Tuesday, February 17, 2009

Atul Gawande's Path Dependency Thesis

Writing in The New Yorker in January, Atul Gawande makes a case for a pragmatic approach to health care reform. The thesis of his article, "Getting There From Here", is that reform of the health care system must build on what already exists, because so many people depend on the current system. A single-payer system, in particular, would be too much of a break from the current system either to win approval, or to work smoothly:
Yes, American health care is an appallingly patched-together ship ... but hundreds of millions of people depend on it. The system provides more than thirty-five million hospital stays a year, sixty-four million surgical procedures, nine hundred million office visits, three and a half billion prescriptions... There is no dry-docking health care for a few months, or even for an afternoon, while we rebuild it... If we get things wrong, people will die. This doesn’t mean that ambitious reform is beyond us. But we have to start with what we have.
Gawande calls the need to start with what we have "path dependence," and he argues that every major universal health care system around the world was built this way.

His article has generated some strong opposition within the single-payer movement, including one essay entitled "Et Tu, Atul?" that argues (unconvincingly) that Gawande is a shill for the insurance industry, and another entitled "Gawande's pseudo-pragmatism".

This second article, written by Don McCanne, MD, and published by the single-payer advocacy group Physicians for a National Health Program (PNHP), argues that it is possible to make the switch to single payer without "dry-docking health care":
Of course, pragmatism is the theme of Gawande’s article. He cites path dependency as the natural model to achieve reform. Use what we have, and build on it to bring us closer to our goals.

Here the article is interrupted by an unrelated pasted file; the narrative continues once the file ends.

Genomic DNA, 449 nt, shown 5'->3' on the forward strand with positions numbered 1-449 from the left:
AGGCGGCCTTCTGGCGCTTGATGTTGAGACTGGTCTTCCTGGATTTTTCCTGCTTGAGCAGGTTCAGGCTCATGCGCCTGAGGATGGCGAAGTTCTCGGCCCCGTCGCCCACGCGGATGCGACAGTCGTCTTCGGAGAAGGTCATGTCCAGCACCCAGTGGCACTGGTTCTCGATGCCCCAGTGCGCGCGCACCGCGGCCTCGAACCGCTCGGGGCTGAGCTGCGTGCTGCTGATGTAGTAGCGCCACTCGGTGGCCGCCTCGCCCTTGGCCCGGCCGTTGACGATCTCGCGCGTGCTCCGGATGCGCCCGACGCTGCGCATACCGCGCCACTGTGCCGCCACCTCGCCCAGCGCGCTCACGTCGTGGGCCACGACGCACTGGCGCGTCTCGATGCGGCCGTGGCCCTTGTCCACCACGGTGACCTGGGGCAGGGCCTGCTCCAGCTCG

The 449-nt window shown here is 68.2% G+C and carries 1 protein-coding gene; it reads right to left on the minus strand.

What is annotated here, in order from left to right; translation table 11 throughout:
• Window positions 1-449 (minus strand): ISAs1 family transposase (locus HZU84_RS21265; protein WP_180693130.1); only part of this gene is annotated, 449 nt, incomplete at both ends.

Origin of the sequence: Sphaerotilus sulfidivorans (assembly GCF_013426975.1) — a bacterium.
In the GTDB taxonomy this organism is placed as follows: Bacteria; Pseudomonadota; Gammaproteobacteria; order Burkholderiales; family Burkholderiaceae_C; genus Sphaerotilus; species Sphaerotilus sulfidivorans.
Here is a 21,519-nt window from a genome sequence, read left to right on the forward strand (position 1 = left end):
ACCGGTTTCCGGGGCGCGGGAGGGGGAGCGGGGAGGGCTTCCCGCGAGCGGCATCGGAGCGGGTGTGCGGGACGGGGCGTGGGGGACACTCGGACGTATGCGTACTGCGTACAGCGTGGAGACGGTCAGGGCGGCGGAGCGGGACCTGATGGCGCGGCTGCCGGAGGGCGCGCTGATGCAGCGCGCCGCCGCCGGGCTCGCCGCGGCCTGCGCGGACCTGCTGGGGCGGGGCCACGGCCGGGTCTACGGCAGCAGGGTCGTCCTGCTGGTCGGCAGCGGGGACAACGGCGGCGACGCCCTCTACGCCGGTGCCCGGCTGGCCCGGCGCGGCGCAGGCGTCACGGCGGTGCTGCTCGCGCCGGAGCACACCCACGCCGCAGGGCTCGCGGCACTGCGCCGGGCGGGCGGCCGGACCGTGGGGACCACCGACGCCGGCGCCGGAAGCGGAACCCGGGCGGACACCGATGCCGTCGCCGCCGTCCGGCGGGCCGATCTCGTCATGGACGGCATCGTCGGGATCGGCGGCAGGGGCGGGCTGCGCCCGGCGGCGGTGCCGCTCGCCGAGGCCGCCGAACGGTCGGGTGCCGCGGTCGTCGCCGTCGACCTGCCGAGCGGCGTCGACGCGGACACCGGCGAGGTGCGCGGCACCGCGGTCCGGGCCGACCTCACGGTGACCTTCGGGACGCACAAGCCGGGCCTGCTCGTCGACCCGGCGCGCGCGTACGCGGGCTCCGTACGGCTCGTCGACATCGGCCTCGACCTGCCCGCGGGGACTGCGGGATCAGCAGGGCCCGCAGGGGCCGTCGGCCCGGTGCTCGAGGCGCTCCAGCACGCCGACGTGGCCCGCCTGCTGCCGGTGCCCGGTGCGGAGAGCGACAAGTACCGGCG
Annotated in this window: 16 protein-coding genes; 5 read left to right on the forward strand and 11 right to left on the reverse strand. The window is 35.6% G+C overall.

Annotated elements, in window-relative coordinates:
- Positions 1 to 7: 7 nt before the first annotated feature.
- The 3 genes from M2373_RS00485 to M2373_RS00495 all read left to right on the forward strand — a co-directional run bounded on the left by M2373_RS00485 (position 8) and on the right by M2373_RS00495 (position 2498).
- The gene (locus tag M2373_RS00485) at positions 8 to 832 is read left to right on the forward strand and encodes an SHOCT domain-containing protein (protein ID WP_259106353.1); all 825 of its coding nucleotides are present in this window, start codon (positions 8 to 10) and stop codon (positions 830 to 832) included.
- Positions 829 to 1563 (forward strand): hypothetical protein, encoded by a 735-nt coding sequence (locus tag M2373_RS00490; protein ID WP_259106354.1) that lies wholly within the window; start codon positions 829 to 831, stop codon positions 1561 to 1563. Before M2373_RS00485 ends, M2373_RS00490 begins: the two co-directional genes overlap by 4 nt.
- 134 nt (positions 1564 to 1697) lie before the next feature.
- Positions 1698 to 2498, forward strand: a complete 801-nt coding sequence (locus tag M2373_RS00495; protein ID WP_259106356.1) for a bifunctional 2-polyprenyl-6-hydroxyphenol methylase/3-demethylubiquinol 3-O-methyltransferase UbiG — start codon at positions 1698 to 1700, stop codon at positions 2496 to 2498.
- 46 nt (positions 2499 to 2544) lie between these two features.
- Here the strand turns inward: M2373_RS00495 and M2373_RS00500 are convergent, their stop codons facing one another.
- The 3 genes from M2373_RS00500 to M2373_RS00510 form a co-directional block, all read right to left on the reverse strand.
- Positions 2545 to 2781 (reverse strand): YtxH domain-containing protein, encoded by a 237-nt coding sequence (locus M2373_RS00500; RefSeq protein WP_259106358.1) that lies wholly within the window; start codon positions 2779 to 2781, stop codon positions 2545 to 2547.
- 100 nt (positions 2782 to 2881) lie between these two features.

But what is it that we do have? We have an expensive, dysfunctional health care delivery system that needs extensive repair along with adoption of efficiencies so that we can pay for it. Within the health care delivery system, we need to build on what is working, and replace that which isn’t.

But what else is it that we have? We have a health care financing system that is wasting tremendous resources, while impairing access to much needed health care, and exposing individuals to financial hardship or even financial ruin. Gawande’s major error in framing is that he conflates our health care delivery system with our health care financing, as if they were one and the same. Since we need to build on our existing delivery system, he includes as a given that building on our current fragmented financing system is an integral part of the process.


The pragmatic approach to financing reform is to follow a path dependent program that works, and discard those that don’t. With improvements, Medicare would work well for all of us; private health plans would work for those of us who are relatively healthy and have good incomes, like Dr. Gawande.

McCanne makes some good points. I don't think it has to be one way or the other. Couldn't we get to a single-payer system by allowing government-funded insurance (either Medicare or a new, broader program) to compete with private plans and prove itself? In fact, this seems to be what President Obama is proposing.

But many single-payer advocates, such as PNHP, are actually supporting something much more radical. HR 676, the "United States National Health Care Act," which PNHP endorses, would make it illegal to sell insurance that competes with the government program. It would also force all hospitals to become non-profit entities.

The bill has 42 cosigners in the House of Representatives, and there's nothing wrong with what they're proposing, except that it is a pretty radical change. In other words, it ignores path dependency, and therefore it has almost no chance of passing.


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